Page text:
And I agree. There are bad people whose fame and wealth shielded them from the consequence of their actions (heck, even being a poor white male seems to be enough sometimes to do the trick). And then there are those who had said dumb, hurtful things loudly in a public place. Binning these two groups together is a mistake, even though when you squint it seems like justice to do so.

    I could be just me. I need more time to chew on stories. Even seemingly obvious ones, like the political moves of the two national political parties. Am I confident that I can correctly distinguish between a righteous dogpiling and an astroturfed one? Life is messy and I just have not done my homework as well as I could have because I have been bouncing around in a shouty river.

    As Business

    At the bottom of it all, Twitter is a business. They offer a service for authoring and publishing your micro blog. Can you download your own content? As long as Twitter decides you can. Twitter uses the explicit demographic information that you give them in your profile, along with your followers/following lists, and the content (and metadata) of your posts to create a customer profile of you to sell to advertisers. You can be forgiven for thinking that you are owed a cut of that revenue. The platform has paid you in kind with their publishing service for your content and your advertising profile. Twitter is free in the same way an office “gives” you a desk to work on. I was fine with this arrangement for 12 years until I wasn’t any longer.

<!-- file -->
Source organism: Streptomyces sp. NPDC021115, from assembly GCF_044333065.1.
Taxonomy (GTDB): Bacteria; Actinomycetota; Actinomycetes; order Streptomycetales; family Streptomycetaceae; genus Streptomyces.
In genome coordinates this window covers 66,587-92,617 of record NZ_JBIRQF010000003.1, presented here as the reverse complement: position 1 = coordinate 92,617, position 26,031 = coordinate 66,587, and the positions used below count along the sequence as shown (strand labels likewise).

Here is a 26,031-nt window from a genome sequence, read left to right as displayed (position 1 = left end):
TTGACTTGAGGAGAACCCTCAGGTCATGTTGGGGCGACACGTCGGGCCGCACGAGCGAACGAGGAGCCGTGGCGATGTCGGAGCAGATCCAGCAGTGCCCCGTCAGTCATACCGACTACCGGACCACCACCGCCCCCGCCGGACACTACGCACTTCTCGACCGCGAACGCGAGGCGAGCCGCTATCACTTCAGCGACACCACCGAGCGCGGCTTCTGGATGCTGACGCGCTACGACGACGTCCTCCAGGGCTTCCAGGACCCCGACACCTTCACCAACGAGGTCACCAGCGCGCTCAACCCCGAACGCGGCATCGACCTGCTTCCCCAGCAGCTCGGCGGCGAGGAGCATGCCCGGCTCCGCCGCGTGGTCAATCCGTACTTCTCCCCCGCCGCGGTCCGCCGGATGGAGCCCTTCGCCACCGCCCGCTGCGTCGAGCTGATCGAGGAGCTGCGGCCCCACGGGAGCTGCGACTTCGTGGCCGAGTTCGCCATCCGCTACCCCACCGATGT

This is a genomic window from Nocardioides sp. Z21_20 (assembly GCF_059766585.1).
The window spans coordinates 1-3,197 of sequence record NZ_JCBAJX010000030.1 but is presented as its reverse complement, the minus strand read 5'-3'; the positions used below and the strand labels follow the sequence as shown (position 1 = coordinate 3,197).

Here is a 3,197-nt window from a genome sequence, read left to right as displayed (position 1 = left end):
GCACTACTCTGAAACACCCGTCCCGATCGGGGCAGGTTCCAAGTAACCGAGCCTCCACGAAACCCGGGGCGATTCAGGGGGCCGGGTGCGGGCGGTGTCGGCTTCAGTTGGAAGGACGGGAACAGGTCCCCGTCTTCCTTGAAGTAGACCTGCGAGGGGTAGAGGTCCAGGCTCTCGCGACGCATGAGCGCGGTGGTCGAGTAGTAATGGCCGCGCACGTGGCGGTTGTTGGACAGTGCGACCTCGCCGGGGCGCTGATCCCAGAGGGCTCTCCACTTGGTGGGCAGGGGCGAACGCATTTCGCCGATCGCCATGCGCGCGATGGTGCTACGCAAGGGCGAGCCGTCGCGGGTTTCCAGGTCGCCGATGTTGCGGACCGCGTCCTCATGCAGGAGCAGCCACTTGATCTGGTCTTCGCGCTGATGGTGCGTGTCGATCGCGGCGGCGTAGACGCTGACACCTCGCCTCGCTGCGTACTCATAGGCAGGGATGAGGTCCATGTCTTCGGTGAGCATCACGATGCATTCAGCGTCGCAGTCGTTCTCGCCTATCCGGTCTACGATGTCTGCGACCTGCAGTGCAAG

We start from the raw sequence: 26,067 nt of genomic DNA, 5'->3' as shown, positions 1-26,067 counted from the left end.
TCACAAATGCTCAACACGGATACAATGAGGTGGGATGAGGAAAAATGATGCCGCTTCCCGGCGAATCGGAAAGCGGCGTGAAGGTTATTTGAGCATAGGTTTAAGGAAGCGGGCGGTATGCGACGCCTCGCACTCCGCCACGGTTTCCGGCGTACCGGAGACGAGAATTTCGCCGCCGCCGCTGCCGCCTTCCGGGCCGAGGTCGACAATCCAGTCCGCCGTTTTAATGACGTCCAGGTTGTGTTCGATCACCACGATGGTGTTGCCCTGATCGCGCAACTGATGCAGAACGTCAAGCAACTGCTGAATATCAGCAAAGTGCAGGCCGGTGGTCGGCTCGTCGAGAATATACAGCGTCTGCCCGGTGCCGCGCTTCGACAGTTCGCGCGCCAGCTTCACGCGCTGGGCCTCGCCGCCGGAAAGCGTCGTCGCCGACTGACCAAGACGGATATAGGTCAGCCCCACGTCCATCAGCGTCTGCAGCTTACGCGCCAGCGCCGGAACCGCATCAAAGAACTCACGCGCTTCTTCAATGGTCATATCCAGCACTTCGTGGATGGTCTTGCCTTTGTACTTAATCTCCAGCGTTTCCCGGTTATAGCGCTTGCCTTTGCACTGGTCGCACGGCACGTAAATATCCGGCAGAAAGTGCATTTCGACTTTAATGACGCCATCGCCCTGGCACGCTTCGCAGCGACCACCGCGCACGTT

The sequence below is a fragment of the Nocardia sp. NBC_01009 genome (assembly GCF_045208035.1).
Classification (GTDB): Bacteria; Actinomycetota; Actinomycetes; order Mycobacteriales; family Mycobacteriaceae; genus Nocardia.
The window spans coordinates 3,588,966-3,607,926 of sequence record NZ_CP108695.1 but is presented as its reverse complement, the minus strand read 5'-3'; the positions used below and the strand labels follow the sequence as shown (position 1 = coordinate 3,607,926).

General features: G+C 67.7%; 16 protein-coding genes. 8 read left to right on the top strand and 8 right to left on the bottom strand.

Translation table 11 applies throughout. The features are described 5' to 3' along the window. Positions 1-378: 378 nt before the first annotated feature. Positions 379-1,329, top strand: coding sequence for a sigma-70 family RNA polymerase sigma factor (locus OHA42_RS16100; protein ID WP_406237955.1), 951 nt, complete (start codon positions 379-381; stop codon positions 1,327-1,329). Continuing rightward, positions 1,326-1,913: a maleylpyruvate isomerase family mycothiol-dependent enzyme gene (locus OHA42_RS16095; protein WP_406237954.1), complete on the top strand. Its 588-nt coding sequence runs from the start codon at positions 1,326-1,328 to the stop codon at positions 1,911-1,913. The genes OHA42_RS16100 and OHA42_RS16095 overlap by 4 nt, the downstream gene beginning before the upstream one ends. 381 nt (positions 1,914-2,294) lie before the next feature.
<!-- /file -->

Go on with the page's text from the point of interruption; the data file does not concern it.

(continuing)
There are many right-thinking, respectful users on Twitter who have long begged for changes in the platform that curb its worst abuses. Twitter has provided some tools to help, but far from enough. Accounts of extreme reactionaries are still on the platform. Twitter’s maintains that it wants to be neutral on the content it publishes, but this is manifest nonsense. Content that hurts their advertising revenue they are happy to remove. Content that does not? Not so much.